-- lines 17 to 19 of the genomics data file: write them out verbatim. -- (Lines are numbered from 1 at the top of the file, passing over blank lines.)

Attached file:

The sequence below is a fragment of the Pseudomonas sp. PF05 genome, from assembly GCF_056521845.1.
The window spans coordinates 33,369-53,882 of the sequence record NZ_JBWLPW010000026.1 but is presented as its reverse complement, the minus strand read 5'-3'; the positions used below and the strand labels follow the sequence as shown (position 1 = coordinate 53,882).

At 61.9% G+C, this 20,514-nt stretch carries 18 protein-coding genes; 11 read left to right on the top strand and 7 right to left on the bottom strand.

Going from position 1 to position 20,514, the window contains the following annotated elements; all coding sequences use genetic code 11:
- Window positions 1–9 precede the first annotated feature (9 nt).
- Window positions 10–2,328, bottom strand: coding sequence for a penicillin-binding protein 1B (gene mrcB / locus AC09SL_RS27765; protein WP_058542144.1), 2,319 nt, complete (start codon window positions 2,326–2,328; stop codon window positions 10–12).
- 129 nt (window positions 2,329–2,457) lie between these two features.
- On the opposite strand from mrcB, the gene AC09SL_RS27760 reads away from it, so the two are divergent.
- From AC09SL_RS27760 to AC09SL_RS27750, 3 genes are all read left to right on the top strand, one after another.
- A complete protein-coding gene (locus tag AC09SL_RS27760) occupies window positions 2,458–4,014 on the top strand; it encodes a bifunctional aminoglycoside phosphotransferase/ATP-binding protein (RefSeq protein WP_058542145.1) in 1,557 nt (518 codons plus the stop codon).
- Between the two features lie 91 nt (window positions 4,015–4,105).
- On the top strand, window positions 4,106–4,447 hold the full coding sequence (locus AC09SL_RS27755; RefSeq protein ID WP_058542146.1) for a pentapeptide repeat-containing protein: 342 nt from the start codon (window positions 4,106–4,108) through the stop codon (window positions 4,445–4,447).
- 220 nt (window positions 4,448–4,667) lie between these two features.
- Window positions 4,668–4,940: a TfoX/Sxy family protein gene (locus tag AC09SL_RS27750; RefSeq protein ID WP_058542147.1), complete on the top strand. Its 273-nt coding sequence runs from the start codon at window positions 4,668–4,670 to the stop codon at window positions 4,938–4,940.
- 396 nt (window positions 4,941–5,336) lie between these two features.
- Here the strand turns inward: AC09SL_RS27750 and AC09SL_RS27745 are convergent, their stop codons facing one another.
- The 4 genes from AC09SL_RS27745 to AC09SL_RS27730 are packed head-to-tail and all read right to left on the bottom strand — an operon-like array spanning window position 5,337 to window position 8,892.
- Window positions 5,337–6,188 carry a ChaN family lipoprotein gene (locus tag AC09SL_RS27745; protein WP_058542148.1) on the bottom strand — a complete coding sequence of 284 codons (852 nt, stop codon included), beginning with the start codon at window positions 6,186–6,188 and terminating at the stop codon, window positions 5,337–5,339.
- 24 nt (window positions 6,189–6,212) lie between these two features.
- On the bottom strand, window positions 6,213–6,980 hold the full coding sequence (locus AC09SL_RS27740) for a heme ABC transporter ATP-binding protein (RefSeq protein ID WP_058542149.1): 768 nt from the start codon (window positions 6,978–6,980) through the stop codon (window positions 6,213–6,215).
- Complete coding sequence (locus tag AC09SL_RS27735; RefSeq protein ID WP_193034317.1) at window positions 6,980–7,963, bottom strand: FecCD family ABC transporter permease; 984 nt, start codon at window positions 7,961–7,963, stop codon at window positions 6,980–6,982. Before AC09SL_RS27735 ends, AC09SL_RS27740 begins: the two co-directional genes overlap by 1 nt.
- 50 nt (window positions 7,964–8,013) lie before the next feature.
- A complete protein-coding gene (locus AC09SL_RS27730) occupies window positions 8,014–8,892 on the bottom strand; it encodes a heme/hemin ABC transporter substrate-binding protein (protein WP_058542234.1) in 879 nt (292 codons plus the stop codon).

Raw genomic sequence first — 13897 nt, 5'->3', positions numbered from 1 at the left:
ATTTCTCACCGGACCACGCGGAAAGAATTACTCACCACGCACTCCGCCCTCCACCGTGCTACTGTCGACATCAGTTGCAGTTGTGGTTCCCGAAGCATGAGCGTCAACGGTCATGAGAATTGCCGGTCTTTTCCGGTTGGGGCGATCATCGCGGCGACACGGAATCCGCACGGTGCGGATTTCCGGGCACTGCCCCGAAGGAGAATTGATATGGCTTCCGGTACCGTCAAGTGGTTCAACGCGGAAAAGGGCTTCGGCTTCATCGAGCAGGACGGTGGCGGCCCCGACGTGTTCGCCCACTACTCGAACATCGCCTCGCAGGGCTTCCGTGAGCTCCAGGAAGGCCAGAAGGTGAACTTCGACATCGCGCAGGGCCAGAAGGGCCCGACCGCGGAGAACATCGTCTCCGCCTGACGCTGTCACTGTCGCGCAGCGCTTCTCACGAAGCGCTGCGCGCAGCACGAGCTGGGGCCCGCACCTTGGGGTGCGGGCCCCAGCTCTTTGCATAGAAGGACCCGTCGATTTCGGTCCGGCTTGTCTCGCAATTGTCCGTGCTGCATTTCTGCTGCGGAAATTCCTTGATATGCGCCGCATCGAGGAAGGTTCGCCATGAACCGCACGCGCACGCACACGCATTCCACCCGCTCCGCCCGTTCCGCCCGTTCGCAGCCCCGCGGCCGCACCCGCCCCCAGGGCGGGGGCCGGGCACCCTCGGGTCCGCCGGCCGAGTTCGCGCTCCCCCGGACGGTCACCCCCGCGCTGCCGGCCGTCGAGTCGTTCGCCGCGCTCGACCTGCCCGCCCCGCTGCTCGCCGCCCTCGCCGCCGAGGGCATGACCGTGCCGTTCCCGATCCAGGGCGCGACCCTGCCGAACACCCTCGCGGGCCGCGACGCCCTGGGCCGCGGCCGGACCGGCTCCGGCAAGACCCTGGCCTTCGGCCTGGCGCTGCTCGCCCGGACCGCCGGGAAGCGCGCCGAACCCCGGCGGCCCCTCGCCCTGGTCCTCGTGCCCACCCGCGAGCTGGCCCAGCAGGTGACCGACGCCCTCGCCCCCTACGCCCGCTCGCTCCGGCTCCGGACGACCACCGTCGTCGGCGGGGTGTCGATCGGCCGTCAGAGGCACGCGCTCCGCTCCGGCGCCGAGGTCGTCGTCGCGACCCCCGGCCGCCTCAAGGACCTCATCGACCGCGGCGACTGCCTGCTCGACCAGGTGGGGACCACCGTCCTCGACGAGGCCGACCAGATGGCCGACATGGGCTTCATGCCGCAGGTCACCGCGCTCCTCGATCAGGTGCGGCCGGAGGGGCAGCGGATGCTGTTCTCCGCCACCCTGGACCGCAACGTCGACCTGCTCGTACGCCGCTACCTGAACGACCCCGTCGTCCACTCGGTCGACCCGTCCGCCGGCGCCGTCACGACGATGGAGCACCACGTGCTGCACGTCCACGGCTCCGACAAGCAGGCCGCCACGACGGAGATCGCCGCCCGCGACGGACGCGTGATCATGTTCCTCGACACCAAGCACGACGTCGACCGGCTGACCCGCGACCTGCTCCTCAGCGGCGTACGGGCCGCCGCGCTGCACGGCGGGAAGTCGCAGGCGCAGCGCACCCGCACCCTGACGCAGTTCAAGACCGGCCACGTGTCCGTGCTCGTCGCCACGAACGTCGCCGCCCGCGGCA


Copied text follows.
- The 4 genes from AC09SL_RS27745 to AC09SL_RS27730 are packed head-to-tail and all read right to left on the bottom strand — an operon-like array spanning window position 5,337 to window position 8,892.
- Window positions 5,337–6,188 carry a ChaN family lipoprotein gene (locus tag AC09SL_RS27745; protein WP_058542148.1) on the bottom strand — a complete coding sequence of 284 codons (852 nt, stop codon included), beginning with the start codon at window positions 6,186–6,188 and terminating at the stop codon, window positions 5,337–5,339.
- 24 nt (window positions 6,189–6,212) lie between these two features.